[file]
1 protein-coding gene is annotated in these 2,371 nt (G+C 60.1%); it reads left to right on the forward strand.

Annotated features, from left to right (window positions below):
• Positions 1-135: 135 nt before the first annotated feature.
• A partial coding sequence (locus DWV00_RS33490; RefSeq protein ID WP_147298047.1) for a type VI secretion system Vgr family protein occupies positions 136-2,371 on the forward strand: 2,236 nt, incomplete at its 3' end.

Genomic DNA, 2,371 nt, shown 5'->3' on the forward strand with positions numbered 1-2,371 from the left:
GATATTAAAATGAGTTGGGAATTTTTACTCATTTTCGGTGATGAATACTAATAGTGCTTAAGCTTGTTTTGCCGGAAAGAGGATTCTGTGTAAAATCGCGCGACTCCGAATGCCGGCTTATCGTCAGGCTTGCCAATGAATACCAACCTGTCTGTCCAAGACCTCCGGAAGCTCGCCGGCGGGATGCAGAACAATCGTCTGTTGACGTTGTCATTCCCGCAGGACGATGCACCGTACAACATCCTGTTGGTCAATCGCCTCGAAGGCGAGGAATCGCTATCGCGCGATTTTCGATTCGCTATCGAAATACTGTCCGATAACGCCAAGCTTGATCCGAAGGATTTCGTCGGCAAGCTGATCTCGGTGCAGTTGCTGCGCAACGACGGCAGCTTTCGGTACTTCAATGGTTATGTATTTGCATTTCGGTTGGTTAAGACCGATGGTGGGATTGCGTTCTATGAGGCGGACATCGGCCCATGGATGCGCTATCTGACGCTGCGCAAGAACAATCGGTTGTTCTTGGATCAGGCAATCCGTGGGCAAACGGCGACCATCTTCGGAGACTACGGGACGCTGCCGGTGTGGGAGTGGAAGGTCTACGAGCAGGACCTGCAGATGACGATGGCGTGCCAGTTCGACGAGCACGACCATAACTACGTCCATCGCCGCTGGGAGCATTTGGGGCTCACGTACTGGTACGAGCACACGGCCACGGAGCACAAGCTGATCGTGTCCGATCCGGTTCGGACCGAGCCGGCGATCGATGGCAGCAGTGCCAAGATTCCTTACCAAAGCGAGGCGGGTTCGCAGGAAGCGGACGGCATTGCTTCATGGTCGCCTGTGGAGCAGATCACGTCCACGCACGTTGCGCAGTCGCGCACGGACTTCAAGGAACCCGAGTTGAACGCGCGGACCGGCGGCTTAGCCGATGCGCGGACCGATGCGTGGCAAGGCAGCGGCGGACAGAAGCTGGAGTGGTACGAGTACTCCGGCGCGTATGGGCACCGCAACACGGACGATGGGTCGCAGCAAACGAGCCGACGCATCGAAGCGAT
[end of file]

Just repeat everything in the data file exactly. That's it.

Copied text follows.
1 protein-coding gene is annotated in these 2,371 nt (G+C 60.1%); it reads left to right on the forward strand.

Annotated features, from left to right (window positions below):
• Positions 1-135: 135 nt before the first annotated feature.
• A partial coding sequence (locus DWV00_RS33490; RefSeq protein ID WP_147298047.1) for a type VI secretion system Vgr family protein occupies positions 136-2,371 on the forward strand: 2,236 nt, incomplete at its 3' end.

Genomic DNA, 2,371 nt, shown 5'->3' on the forward strand with positions numbered 1-2,371 from the left:
GATATTAAAATGAGTTGGGAATTTTTACTCATTTTCGGTGATGAATACTAATAGTGCTTAAGCTTGTTTTGCCGGAAAGAGGATTCTGTGTAAAATCGCGCGACTCCGAATGCCGGCTTATCGTCAGGCTTGCCAATGAATACCAACCTGTCTGTCCAAGACCTCCGGAAGCTCGCCGGCGGGATGCAGAACAATCGTCTGTTGACGTTGTCATTCCCGCAGGACGATGCACCGTACAACATCCTGTTGGTCAATCGCCTCGAAGGCGAGGAATCGCTATCGCGCGATTTTCGATTCGCTATCGAAATACTGTCCGATAACGCCAAGCTTGATCCGAAGGATTTCGTCGGCAAGCTGATCTCGGTGCAGTTGCTGCGCAACGACGGCAGCTTTCGGTACTTCAATGGTTATGTATTTGCATTTCGGTTGGTTAAGACCGATGGTGGGATTGCGTTCTATGAGGCGGACATCGGCCCATGGATGCGCTATCTGACGCTGCGCAAGAACAATCGGTTGTTCTTGGATCAGGCAATCCGTGGGCAAACGGCGACCATCTTCGGAGACTACGGGACGCTGCCGGTGTGGGAGTGGAAGGTCTACGAGCAGGACCTGCAGATGACGATGGCGTGCCAGTTCGACGAGCACGACCATAACTACGTCCATCGCCGCTGGGAGCATTTGGGGCTCACGTACTGGTACGAGCACACGGCCACGGAGCACAAGCTGATCGTGTCCGATCCGGTTCGGACCGAGCCGGCGATCGATGGCAGCAGTGCCAAGATTCCTTACCAAAGCGAGGCGGGTTCGCAGGAAGCGGACGGCATTGCTTCATGGTCGCCTGTGGAGCAGATCACGTCCACGCACGTTGCGCAGTCGCGCACGGACTTCAAGGAACCCGAGTTGAACGCGCGGACCGGCGGCTTAGCCGATGCGCGGACCGATGCGTGGCAAGGCAGCGGCGGACAGAAGCTGGAGTGGTACGAGTACTCCGGCGCGTATGGGCACCGCAACACGGACGATGGGTCGCAGCAAACGAGCCGACGCATCGAAGCGAT